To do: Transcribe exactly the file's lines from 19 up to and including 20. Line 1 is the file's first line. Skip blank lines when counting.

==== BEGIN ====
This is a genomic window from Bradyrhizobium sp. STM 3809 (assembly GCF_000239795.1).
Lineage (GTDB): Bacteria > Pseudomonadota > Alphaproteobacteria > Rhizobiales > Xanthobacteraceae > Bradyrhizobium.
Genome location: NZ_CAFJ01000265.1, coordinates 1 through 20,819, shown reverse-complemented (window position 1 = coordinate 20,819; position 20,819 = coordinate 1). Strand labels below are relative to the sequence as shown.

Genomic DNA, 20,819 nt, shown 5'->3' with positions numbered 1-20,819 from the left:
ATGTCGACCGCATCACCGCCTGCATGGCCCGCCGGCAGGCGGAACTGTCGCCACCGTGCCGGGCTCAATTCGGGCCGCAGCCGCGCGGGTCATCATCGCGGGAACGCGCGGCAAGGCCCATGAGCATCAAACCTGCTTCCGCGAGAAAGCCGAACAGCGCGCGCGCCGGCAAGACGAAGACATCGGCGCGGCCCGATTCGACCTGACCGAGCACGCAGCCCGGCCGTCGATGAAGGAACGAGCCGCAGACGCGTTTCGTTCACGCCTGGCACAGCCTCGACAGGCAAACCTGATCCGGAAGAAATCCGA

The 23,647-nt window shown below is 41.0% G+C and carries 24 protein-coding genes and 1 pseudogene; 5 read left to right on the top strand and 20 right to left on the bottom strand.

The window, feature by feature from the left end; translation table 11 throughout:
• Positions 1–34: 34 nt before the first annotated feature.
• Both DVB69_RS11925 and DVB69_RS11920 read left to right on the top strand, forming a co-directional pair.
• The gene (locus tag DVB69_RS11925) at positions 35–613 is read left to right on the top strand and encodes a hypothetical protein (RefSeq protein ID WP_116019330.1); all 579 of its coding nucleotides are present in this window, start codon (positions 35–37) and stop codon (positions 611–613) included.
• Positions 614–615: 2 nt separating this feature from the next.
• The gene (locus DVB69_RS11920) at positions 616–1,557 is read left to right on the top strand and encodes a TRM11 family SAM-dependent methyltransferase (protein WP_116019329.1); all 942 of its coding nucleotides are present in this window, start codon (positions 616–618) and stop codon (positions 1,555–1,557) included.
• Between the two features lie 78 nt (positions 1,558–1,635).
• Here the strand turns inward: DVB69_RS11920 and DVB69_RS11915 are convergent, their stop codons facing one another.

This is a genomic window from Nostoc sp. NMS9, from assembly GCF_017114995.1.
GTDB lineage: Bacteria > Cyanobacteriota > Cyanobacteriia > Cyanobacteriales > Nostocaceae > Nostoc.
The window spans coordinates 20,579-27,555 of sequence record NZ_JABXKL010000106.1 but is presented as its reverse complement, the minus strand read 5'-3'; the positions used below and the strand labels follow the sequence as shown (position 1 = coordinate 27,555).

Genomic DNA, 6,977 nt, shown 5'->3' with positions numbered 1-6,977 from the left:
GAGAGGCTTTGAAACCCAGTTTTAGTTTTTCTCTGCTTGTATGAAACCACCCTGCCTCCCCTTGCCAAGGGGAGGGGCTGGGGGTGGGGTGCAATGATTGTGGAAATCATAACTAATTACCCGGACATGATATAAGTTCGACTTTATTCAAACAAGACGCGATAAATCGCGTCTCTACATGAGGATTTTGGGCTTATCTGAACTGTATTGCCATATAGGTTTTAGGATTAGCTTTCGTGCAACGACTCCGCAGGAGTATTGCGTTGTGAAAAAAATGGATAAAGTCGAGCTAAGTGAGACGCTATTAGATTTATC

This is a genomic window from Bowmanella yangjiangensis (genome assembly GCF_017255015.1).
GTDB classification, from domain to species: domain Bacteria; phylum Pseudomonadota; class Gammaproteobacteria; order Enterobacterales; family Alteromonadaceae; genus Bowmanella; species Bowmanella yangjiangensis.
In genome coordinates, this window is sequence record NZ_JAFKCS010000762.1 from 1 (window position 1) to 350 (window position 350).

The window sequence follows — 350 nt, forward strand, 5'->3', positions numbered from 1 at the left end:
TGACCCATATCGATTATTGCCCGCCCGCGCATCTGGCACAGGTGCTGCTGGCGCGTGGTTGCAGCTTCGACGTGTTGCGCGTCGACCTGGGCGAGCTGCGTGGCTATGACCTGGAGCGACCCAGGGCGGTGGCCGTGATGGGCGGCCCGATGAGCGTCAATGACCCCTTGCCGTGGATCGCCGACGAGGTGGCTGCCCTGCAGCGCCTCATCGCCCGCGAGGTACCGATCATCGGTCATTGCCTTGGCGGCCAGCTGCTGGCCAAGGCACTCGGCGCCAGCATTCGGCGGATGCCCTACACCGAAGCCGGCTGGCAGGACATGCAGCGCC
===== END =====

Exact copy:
GAGAGGCTTTGAAACCCAGTTTTAGTTTTTCTCTGCTTGTATGAAACCACCCTGCCTCCCCTTGCCAAGGGGAGGGGCTGGGGGTGGGGTGCAATGATTGTGGAAATCATAACTAATTACCCGGACATGATATAAGTTCGACTTTATTCAAACAAGACGCGATAAATCGCGTCTCTACATGAGGATTTTGGGCTTATCTGAACTGTATTGCCATATAGGTTTTAGGATTAGCTTTCGTGCAACGACTCCGCAGGAGTATTGCGTTGTGAAAAAAATGGATAAAGTCGAGCTAAGTGAGACGCTATTAGATTTATC

This is a genomic window from Bowmanella yangjiangensis (genome assembly GCF_017255015.1).